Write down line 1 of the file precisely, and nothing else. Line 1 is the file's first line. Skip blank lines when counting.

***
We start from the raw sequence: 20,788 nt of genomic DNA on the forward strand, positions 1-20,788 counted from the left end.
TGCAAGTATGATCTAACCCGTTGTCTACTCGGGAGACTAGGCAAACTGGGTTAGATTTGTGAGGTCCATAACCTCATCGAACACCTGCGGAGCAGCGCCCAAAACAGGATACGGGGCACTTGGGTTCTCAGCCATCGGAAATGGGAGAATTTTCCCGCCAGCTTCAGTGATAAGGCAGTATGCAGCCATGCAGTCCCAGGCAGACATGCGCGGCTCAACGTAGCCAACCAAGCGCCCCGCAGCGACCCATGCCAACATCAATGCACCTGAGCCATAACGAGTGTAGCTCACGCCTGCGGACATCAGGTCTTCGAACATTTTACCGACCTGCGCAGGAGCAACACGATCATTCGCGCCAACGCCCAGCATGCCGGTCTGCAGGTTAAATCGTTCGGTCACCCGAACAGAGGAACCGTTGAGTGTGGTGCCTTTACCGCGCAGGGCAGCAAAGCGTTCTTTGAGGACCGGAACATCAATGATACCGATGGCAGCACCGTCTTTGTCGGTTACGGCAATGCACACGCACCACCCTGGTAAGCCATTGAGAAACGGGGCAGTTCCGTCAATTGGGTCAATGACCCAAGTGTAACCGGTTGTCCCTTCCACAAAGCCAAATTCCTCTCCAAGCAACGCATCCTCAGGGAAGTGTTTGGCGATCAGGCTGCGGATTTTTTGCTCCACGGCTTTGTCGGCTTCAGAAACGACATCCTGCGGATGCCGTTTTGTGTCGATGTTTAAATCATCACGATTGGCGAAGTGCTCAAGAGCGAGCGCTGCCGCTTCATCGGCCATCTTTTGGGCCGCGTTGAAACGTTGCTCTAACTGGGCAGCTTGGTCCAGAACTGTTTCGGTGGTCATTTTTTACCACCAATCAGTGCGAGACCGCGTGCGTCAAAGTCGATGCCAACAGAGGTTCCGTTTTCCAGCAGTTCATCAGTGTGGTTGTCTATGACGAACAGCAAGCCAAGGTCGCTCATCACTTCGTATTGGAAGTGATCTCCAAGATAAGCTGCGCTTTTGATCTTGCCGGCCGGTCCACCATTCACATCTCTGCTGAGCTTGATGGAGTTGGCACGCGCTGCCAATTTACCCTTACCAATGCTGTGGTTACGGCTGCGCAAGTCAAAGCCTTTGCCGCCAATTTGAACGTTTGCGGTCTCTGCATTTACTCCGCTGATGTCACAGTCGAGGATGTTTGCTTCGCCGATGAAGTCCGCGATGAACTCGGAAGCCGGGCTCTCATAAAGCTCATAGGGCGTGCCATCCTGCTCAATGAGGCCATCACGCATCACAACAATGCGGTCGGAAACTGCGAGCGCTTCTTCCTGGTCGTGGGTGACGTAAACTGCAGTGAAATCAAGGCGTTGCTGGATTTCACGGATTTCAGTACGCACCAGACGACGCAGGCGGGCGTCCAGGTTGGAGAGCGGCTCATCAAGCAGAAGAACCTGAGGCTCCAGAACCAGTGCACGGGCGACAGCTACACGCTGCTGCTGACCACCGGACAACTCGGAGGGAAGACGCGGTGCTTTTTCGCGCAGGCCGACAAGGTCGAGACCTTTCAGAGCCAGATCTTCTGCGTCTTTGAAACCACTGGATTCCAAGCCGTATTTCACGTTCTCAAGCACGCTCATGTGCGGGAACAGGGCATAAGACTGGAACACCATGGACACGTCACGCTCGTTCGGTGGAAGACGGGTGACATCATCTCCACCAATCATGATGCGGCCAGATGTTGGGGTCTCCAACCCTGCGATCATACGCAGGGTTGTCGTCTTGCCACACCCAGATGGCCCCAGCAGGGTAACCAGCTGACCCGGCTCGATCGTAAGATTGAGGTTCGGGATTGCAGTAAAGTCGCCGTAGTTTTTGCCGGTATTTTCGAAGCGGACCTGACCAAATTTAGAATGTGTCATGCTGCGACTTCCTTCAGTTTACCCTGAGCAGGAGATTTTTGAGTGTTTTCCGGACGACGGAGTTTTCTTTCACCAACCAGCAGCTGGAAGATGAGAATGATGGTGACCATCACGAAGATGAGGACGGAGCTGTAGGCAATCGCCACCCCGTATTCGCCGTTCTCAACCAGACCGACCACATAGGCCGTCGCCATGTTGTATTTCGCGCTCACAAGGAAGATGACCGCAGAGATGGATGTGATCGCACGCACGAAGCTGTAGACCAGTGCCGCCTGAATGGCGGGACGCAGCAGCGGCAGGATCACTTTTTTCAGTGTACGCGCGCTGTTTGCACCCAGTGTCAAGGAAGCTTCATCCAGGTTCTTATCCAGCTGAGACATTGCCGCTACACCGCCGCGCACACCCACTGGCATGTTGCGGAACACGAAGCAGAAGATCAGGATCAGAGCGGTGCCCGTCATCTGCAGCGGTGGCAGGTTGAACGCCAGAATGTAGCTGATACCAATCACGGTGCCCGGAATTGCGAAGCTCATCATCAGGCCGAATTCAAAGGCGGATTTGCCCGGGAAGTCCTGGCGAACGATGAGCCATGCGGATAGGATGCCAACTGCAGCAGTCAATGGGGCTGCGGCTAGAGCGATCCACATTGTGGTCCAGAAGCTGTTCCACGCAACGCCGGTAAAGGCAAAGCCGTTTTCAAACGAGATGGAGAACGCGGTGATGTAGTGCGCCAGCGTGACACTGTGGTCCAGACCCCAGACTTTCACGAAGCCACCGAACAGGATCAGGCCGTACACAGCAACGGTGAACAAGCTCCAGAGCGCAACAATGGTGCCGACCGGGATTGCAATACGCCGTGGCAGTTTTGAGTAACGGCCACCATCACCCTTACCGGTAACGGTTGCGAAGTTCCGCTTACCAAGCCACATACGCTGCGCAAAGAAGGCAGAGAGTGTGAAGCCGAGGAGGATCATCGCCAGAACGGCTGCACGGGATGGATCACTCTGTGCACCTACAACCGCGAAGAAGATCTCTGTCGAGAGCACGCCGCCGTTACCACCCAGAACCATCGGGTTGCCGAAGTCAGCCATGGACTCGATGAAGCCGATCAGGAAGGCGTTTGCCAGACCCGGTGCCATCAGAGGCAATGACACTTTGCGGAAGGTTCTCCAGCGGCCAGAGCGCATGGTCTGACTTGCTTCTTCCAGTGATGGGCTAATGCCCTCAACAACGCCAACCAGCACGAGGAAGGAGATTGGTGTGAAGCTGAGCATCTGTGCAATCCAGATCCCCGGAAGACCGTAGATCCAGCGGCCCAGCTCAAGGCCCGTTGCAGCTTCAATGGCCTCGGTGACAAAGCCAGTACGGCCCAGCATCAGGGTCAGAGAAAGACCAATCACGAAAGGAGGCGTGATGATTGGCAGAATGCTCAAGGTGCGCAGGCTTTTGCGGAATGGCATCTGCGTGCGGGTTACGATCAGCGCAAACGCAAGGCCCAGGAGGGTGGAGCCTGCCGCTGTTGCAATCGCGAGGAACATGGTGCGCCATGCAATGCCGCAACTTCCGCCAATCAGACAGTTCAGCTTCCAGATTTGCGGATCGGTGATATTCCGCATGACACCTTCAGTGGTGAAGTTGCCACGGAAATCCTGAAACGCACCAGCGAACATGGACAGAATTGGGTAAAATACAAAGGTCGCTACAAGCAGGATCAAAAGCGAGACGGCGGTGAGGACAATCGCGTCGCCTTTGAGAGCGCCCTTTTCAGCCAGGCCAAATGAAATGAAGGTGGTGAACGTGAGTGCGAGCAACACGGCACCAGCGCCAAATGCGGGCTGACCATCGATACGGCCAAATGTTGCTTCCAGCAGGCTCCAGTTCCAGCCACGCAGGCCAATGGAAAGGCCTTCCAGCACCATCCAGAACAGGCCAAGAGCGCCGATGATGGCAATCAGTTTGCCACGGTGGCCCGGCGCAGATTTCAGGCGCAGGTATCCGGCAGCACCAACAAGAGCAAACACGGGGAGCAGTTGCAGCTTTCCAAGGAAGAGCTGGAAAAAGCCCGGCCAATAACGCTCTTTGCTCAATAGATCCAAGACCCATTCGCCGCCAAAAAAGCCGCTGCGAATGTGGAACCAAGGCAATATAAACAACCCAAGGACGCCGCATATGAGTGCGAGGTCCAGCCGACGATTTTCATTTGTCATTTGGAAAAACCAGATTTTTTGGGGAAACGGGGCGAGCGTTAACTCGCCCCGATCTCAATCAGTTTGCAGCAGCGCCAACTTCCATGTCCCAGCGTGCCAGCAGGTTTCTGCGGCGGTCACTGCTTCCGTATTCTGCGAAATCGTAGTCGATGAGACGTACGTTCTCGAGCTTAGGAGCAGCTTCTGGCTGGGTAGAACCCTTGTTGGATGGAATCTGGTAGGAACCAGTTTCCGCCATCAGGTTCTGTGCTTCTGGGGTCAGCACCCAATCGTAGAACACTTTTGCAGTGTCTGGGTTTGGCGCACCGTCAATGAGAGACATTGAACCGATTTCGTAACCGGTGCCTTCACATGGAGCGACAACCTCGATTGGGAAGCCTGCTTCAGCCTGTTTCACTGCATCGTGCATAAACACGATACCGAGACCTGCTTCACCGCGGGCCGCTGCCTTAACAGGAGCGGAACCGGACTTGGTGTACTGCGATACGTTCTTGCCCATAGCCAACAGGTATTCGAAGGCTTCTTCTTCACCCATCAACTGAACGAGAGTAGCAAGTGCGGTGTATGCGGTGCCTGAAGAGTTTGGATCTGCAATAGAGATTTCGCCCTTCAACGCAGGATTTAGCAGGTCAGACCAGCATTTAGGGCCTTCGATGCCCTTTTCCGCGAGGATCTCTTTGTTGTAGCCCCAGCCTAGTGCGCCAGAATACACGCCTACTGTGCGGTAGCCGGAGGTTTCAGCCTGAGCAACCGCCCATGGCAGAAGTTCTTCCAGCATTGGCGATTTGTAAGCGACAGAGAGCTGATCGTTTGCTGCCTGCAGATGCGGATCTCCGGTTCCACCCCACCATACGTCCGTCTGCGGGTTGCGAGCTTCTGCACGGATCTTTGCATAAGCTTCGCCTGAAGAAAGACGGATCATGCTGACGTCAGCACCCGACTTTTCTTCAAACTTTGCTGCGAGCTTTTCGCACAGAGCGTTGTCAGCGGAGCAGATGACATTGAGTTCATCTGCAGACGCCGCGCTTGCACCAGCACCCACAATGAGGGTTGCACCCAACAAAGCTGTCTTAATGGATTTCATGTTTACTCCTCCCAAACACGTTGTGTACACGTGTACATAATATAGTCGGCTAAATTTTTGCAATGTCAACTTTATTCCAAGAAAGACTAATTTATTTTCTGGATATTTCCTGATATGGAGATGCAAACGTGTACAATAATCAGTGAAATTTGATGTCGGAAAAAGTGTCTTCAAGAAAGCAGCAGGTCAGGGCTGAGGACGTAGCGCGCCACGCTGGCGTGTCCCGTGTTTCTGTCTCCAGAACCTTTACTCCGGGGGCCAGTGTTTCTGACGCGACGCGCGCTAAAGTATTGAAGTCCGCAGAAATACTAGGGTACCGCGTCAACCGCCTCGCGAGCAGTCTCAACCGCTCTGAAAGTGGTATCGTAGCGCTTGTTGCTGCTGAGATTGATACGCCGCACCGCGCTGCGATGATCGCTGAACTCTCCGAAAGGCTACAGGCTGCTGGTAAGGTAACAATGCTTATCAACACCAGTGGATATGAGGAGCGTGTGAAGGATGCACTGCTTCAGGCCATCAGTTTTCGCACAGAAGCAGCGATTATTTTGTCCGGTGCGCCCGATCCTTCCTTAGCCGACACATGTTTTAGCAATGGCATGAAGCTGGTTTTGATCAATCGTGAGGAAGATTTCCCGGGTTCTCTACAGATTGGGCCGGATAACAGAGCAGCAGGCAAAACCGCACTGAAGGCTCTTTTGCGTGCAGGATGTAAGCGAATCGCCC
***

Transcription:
We start from the raw sequence: 20,788 nt of genomic DNA on the forward strand, positions 1-20,788 counted from the left end.